One has to make a comparison with another terrible crime committed in 1990.  Ami Popper was a former dishonorably-discharged IDF soldier who shot dead in cold blood seven Arabs waiting at a bus stop in Rishon Lezion. He was caught, charged and convicted of the crime and given a life sentence.  In February 1999, on appeal, Popper's sentence was commuted from life imprisonment to forty years, meaning that in 2023, at the age of fifty-four, Popper, with good behavior, will in all probability be released on parole. 

The condition of Amir's incarceration has made many fair minded people express great concern. Amir despite being a convicted murderer in solitary confinement, managed to marry Larisa Trembovler in August 2004. Trembovler, a former divorcee with four children, met Amir in prison in her capacity as prison visitor.  The marriage was arranged by a Rabbinical court when Amir's father was given 'power of attorney' to transfer a wedding ring to Trembovler. It appears that the bizarre marriage was according to the minimum requirements of Jewish law; however the Interior Ministry would not register the marriage, a point that does not seem to worry Amir or Trembovler too much.  The Justice Ministry also defined the marriage as 'problematic'.  Amir also wanted to have permission for conjugal visits with Trembovler so that he might father a child. This, for some inexplicable reason, was granted at the end of last year and it is reported that she is now pregnant with their first child.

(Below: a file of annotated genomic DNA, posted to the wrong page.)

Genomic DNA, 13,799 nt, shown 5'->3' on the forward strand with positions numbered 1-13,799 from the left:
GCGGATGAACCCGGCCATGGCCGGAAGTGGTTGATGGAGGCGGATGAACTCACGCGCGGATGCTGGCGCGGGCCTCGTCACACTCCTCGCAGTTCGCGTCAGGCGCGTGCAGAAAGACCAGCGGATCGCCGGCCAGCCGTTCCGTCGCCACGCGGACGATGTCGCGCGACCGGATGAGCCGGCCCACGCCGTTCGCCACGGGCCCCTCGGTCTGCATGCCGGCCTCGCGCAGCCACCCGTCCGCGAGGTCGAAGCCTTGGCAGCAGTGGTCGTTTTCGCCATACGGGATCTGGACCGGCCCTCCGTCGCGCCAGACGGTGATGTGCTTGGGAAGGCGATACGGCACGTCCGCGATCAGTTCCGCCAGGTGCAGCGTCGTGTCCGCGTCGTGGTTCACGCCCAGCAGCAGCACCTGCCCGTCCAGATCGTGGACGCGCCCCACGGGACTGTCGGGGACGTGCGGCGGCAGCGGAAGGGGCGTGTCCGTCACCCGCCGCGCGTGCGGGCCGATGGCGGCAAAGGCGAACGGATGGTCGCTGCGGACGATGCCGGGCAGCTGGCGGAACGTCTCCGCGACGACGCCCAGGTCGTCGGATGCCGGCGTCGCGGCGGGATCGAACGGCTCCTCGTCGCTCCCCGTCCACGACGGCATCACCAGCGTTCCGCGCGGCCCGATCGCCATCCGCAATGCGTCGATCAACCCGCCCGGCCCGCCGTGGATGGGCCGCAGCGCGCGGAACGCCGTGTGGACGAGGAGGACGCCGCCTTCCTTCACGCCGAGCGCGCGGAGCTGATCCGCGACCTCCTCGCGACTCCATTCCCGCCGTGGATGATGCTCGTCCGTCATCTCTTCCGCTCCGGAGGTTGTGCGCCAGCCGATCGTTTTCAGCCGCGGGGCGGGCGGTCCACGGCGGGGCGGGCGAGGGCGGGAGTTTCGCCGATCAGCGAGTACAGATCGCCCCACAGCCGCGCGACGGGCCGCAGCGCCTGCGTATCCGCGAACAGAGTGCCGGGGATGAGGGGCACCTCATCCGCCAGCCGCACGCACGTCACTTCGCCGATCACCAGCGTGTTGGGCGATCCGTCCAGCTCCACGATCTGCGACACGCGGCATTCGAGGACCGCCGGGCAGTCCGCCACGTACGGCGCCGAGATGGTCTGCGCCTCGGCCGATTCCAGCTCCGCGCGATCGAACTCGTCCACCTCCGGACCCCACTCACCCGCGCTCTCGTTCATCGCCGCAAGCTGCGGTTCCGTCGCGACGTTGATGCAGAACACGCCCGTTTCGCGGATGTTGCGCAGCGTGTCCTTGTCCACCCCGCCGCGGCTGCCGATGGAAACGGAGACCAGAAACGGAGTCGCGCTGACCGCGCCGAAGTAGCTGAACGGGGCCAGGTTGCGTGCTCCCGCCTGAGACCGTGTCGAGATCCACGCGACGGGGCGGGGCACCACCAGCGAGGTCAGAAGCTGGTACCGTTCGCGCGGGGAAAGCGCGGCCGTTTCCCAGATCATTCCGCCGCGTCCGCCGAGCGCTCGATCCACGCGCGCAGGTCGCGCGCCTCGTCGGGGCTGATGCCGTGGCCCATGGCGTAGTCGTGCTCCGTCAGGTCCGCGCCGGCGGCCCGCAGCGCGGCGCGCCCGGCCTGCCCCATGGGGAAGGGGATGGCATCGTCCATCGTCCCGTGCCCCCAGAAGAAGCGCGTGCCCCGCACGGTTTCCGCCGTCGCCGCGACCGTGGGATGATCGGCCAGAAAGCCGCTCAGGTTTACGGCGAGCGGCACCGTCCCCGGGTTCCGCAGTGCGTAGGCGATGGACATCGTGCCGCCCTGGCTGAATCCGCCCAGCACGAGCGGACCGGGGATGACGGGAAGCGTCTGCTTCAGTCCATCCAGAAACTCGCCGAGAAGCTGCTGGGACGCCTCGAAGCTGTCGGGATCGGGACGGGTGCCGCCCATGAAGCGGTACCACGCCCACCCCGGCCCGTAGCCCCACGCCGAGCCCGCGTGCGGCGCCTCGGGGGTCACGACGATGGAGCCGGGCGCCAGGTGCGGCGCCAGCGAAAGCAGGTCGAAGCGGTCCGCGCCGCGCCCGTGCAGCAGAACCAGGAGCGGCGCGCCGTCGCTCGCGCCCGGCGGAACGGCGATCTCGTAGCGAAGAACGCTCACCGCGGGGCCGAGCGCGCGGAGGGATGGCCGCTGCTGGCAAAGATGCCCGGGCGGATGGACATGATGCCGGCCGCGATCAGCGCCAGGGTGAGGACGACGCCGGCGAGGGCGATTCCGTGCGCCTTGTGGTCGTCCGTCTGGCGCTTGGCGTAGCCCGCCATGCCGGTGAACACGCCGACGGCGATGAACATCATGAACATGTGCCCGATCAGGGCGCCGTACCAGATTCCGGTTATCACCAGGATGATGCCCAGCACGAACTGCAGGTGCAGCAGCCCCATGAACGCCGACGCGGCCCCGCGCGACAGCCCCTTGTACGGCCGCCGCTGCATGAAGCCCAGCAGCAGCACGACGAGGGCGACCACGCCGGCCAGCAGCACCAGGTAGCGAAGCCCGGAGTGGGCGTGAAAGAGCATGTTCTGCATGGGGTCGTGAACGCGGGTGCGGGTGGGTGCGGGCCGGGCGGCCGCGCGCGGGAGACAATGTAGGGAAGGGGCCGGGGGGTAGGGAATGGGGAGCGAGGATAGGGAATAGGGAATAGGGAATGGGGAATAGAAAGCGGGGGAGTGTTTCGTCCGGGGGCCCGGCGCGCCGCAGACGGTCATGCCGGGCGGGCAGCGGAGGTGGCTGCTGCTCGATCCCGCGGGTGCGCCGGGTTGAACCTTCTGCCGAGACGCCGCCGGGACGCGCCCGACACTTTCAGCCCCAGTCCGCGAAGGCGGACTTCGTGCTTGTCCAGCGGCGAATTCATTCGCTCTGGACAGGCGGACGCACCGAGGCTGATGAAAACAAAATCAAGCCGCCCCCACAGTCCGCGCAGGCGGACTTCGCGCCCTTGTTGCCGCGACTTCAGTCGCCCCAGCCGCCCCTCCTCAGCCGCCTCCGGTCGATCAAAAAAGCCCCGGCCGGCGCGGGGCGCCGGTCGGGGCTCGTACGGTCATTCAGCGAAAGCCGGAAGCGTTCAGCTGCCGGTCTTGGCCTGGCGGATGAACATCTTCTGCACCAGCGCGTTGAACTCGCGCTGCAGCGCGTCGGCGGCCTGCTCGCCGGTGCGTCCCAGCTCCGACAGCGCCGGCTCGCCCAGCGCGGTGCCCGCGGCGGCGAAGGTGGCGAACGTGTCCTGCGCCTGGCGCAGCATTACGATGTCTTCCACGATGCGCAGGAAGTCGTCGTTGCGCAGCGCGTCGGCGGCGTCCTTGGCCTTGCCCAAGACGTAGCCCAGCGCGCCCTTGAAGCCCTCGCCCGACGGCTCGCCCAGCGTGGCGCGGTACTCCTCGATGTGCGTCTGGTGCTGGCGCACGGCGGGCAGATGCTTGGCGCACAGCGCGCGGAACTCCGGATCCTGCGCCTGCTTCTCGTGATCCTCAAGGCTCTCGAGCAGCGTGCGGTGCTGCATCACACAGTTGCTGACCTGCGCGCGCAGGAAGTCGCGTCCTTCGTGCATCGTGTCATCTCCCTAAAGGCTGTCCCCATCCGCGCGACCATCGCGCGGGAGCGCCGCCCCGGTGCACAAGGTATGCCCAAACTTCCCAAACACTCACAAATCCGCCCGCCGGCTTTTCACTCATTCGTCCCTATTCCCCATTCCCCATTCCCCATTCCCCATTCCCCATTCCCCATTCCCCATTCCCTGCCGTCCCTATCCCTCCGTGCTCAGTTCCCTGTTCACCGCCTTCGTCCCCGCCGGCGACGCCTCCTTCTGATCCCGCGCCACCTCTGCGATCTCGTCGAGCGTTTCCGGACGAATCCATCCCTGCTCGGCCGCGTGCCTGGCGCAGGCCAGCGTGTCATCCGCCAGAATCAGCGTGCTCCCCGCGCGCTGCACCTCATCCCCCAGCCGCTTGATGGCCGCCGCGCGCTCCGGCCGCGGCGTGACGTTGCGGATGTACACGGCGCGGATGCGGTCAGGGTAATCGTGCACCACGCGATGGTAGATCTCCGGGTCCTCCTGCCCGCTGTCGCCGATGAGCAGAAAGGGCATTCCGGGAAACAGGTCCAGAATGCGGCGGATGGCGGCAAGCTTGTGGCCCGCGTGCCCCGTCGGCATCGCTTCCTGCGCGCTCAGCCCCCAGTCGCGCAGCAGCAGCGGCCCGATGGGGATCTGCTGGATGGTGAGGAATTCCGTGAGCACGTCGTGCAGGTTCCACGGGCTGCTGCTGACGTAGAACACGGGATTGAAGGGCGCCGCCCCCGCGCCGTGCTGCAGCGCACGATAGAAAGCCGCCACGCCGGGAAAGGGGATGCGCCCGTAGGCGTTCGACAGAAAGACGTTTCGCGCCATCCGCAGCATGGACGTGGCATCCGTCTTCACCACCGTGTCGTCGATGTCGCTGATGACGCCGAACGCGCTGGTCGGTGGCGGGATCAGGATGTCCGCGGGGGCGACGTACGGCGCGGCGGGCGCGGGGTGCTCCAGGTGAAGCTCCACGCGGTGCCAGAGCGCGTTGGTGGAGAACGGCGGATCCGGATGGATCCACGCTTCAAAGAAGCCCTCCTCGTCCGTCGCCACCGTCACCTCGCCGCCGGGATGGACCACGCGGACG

Perhaps it would not be unreasonable to stipulate by law that any convicted murderer serving a prison sentence can neither get married nor have conjugal visits during the period of their incarceration. The law makers had no problem in enacting a special law just for Amir to say that he would never in his life time become a free man.  As for the rabbis who facilitated the Amir-Trembovler marriage, the least said about them, the better.

The untimely and violent death of Yitzhak Rabin left a deep scar on the psyche of all Israelis. They continue to ask themselves why the political circumstances at the time produced such violence and hate. It is not clear what Yigal Amir thought he could accomplish by his irrational, terrible deed. If the assassination produced a winner and a loser, then the Palestinians were the winners, by dint of the fact that Israeli society was now completely divided and in disarray.  The losers were the Israelis who tried to right a wrong by hasty ill conceived legislation.  Amir deserved to be punished severely for his despicable murder, but at the same time be given a glimmer of hope for some time in the distant future – that would be in the best tradition of Jewish jurisprudence. 

© Copyright – Edgar Asher – Isranet.   October 2007

Posted: 10/24/2007 1:00:37 PM